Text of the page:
Saturday, October 01, 2011

Discipline (a sit down lecture)

After accounts were gently whacked late in the week, I got to thinking (typically a dangerous endeavor in my line of work).

I realized I should be warning readers more on the difficulty of trading a bear market. And specifically, that if you're relying on me to make money, I can guarantee you losing in the long run (clients not included!).

Certainly, we're capable of having similar ideas and disciplines and it is only natural that we'll be on the same trades and playing the same direction from time to time (albeit, uncomfortable for me). But I'm a trained maniac and there is no way to follow along with that, seriously. Every investor has to develop his own disciplined strategy, which is suitable for his specific skill-set, personality and purse strings. You will suffer otherwise and I would take the other side of your trades blindly, if I knew you were matching me trade for trade. I'd short myself!

I'm presenting my strategy, my principles and my individual trades (every trade since February, 2009) for specific reasons. There are some negatives to being this transparent, but it works for larger reasons. First, it's a way to communicate with clients (who tend to care about this stuff; fill-prices vs. others, whys and wherefores, etc.). But more important, I wanted a public record of my late-career machinations (blow by every blow) and I knew it would make me only more disciplined in adhering to my rules and principles - knowing that if I was to contradict those principles (holding a broken stock, for example, in hopes of exiting at a higher price), then I would have to hold that position publicly for all to see. It's much easier to bend the rules when no one is there to scrutinize. We tend to behave better in public, right? We straiten-up when presenting to an audience. We fart less when pretending our shit smells brighter, no?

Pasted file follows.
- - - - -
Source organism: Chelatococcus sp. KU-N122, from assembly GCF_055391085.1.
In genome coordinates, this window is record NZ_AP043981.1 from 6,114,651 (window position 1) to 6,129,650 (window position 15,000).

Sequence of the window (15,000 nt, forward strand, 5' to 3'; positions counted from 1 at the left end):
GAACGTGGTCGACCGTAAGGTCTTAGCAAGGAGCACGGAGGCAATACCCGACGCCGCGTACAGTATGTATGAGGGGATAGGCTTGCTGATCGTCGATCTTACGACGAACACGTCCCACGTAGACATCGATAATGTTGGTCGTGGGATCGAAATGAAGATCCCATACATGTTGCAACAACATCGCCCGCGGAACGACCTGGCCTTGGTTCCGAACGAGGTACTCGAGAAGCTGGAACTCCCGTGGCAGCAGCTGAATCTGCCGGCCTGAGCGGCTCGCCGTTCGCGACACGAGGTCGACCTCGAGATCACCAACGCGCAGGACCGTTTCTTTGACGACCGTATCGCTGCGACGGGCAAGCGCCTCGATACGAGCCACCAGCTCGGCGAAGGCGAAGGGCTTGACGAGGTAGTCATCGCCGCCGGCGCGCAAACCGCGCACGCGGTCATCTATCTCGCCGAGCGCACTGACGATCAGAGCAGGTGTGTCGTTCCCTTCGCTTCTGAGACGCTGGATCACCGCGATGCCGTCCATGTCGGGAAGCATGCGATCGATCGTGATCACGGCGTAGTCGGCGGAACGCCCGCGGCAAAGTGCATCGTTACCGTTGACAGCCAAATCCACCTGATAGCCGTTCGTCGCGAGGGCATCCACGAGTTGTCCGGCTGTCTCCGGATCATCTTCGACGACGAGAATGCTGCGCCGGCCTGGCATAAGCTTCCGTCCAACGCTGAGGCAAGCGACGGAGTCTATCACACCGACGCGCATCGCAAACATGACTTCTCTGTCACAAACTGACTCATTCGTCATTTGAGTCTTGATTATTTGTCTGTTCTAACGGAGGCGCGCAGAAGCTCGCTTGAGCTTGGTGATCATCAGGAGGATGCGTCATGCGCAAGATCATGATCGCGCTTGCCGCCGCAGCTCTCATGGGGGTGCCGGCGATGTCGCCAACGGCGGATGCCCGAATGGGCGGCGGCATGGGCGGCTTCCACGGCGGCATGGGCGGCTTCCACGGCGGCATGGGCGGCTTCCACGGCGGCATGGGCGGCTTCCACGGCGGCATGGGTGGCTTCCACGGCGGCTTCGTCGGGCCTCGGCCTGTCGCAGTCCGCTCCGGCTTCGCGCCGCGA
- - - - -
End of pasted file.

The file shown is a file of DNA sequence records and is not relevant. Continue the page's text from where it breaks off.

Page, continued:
This game requires behaving better.

Lately (you may have noticed), we're in a difficult market. So until the larger trend has changed for the better, if you see me attacking long (even if I'm good at picking good spots and decent stocks), I'll be fighting the larger trend and likely to lose money (especially if I am you!).

Decent people should never fight the larger trend, especially in a bear market. Leave the Jim Rose antics for the freaks. Don't swallow swords or hang cinder blocks from your nads because you see someone who can do it. You'll exhaust yourself when successful (thus, you'll still miss the easier trend when stocks finally do go higher) and you're only one hiccup from a bloody throat.

While I largely missed the month of August due to travel, I can assure you I would have leaned short into that death-bed of weakness (shorting is a hands-on endeavor, whereas a trending bull market is easier to manage when away from the desk). Sentiment was still fairly positive in August, while action resembled the plague. Today though, we have a slightly better tape, coincident to a plague in sentiment. Charts of indices suggest further weakness (this week clarified any doubts), but there remains a larger handful of individual charts I would buy today, than the number I saw in August (while inhaling volcanic dust in Iceland). Any name which can manage now a higher-low from September, and subsequently marked a higher September low compared to August AND has the support of it's larger industry group (meaning the group itself is of the highest rated, in terms of relative strength), is a candidate for future success.

If only the bear market would end.